Free Apps for Occupational Therapy

            The free apps below are broken down into targeted skill area. I’m adding apps for handwriting and letter formation, visual motor skills, executive functioning skills, and other areas. Some of these apps are IOS apps and others are Android apps.

            The apps that are available for Android on Google Play may be accessed through a Google account on a desktop and then accessed through the Google play app or via a Google account on an Apple device. Here is more information on how to access Google Play apps on an Apple device.

            I tried to locate only free apps in this resource. There are many great apps for occupational therapy out there, but I wanted to cover all the bases when it comes to OT interventions with free apps that can meet the needs for free!

            Another great idea for using free technology in occupational therapy includes using these Alexa skills in occupational therapy.

            Free Apps for Visual Motor Skills

            The apps listed below are some of the best apps for occupational therapists to use in therapy sessions, and to recommend to parents and teachers, when appropriate. Remember that all kids are different and all have specific needs, so these recommendations may not work for every child or individual.

            All About Shapes- This free app is available on IOS and is a shape drawing app. Users can draw and identify shapes.

            Vision Tap- This free IOS app is a great one for addressing visual processing and visual efficiency skills. Visual tracking, visual scanning, and oculo-motor skills are challenged with this one!


            Broom, Broom- This free IOS app allows children to draw paths for the vehicles in the game to drive on, building eye-hand coordination, motor planning, visual memory, and precision of fine motor skills.

            Visual Memory- is a free app available on Google Play. The game is designed to develop visual memory and improve attention. Users can find the image that appears at each level.

            Piko’s Blocks- this free IOS app really challenges the visual spatial skills for older kids.

            Memory Game- is another free app on Google Play. The game is just like the classic concentration game, helping users to build visual memory skills.

            Learning with Wally is an Android app available on Google Play. The visual discrimination app challenges users to discriminate between differences, recognize, and attend to details in visual forms, including pictures, letters, words and sentences.

            Sorting and Learning Game 4 Kids- This app is available on Google Play and challenges users to categorize and match themed objects while helping to build visual attention, visual memory, and focus with a concentration on visual perception.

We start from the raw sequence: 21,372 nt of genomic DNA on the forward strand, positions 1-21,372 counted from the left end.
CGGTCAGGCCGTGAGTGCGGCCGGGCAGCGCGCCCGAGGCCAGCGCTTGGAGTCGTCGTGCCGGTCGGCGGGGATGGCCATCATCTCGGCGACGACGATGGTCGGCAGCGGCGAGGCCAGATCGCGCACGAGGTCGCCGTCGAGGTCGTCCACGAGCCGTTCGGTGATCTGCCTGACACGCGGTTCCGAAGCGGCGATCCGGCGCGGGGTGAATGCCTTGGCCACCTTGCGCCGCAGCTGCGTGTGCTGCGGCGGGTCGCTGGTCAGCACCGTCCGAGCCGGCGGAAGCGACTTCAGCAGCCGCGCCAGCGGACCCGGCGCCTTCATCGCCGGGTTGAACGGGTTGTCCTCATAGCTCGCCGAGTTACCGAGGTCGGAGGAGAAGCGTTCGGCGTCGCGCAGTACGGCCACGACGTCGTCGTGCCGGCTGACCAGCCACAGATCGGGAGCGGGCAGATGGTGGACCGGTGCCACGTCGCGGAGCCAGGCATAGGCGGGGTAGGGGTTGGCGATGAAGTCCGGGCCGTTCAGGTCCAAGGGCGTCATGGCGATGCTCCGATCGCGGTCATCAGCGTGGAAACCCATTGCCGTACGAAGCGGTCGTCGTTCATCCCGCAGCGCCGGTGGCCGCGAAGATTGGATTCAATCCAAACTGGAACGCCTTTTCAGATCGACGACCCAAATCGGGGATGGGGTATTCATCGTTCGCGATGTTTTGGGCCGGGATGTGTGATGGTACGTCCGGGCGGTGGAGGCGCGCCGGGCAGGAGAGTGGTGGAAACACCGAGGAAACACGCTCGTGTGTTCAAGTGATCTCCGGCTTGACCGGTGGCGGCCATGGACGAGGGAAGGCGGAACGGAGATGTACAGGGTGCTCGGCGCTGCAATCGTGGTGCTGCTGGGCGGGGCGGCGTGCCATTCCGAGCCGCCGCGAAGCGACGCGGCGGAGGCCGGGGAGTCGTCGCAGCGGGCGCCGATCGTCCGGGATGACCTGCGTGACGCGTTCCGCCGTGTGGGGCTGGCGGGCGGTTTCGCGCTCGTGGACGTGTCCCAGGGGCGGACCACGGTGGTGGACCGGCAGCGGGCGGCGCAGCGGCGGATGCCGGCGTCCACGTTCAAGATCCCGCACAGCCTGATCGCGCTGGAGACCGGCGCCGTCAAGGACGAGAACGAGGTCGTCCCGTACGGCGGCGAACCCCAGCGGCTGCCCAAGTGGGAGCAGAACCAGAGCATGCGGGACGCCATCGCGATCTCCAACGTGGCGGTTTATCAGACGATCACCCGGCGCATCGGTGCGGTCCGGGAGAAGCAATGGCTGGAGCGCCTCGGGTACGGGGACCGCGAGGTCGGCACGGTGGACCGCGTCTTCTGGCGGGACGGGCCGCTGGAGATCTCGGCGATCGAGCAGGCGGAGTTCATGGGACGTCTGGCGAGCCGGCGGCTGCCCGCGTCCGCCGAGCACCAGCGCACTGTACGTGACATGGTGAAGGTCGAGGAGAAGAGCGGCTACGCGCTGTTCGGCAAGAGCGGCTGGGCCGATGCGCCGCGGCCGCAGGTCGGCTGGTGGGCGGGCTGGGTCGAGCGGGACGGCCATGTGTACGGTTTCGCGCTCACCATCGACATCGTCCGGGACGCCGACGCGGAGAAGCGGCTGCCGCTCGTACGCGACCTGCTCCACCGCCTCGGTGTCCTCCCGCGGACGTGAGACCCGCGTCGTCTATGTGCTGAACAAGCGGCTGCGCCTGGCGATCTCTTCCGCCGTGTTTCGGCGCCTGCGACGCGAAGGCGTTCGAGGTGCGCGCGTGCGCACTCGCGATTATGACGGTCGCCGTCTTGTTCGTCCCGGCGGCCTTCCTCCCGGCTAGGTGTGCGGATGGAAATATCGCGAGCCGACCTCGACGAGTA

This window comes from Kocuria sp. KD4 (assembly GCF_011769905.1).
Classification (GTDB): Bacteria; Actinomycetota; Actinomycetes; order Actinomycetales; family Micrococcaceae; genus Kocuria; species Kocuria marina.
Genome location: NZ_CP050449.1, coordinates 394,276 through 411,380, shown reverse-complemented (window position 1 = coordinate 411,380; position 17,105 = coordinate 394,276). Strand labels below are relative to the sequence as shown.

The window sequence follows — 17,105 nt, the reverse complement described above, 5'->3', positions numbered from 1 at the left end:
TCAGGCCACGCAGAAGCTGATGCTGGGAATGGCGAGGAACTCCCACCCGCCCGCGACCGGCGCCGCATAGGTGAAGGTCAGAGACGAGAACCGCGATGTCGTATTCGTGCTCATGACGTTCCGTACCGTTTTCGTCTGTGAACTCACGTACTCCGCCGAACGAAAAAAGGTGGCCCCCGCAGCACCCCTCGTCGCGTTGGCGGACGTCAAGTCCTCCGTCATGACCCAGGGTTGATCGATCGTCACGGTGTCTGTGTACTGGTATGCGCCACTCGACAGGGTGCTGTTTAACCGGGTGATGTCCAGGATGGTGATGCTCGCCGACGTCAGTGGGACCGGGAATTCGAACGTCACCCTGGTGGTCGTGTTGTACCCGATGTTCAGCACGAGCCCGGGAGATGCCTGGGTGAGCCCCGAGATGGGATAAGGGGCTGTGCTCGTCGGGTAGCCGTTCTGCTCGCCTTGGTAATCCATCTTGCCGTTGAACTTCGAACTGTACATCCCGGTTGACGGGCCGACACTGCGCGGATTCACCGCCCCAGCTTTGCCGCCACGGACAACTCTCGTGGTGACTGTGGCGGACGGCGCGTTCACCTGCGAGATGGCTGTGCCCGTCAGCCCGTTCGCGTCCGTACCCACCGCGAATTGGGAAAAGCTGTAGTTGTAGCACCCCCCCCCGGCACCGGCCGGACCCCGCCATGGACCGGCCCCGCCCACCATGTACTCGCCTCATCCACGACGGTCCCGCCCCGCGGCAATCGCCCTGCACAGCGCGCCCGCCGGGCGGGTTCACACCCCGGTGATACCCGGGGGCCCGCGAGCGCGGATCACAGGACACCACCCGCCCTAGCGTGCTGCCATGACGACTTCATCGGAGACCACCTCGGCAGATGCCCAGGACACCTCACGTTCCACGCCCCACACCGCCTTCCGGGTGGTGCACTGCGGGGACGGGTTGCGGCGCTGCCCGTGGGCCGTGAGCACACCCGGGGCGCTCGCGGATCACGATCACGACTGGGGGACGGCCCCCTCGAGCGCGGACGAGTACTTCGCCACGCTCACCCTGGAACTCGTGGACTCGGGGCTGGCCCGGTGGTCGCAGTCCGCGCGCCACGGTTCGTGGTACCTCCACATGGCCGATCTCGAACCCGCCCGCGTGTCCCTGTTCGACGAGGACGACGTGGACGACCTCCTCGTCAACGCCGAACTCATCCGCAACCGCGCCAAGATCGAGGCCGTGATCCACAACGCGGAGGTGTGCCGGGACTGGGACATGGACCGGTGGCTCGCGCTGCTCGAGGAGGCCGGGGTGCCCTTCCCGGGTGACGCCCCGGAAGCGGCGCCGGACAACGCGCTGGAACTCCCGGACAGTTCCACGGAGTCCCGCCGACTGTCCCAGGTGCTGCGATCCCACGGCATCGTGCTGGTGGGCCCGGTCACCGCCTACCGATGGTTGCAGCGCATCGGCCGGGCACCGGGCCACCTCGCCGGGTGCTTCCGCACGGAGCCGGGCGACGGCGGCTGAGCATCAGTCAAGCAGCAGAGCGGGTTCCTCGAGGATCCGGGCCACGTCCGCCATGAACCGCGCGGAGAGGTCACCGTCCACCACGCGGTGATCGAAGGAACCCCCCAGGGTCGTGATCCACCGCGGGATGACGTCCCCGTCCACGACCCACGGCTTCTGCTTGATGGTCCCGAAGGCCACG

Visual Attention Therapy Life is an app available on Google Play. The free app allows users to address and build visual scanning, visual memory, and visual attention. It also helps rehab professionals to assess for neglect and provide more efficient and effective therapy for attention deficits.


            Sensory Baby Toddler Learning- This Google Play app is great for younger kids as they work on cause and effect and develop hand eye coordination skills.


            Connecting Dots is Fun- This free IOS app allows users to work on visual perceptual skills such as visual discrimination, form constancy, figure-ground and visual processing skills of tracking and scanning. Users create dot-to-dot activities in the app.

            Alphabet Puzzles For Toddlers- This Google Play app helps younger children work on letter identification and letter recognition. The letter learning app is a great app for preschoolers or toddlers. The visual perceptual app allows children to address form constancy, visual discrimination, figure ground, and other visual perceptual skills.

            iMazing- In this free IOS app, users can complete maze activities while challenging visual perception and visual motor skills.
            Skill Game- This free app is available on Android. The game allows users to draw lines to connect numbers while building eye-hand cordination, precision, motor planning, visual memory, and more.

            On the Line- This IOS app is great for working on visual motor skills using a stylus.


            Squiggles- This free app is a great one to work on pre-writing skills. Users can draw lines and figures and watch as they become animated.

            Use these free handwriting apps to work on letter formation, number formation, letter recognition, and more.

            Handwriting Apps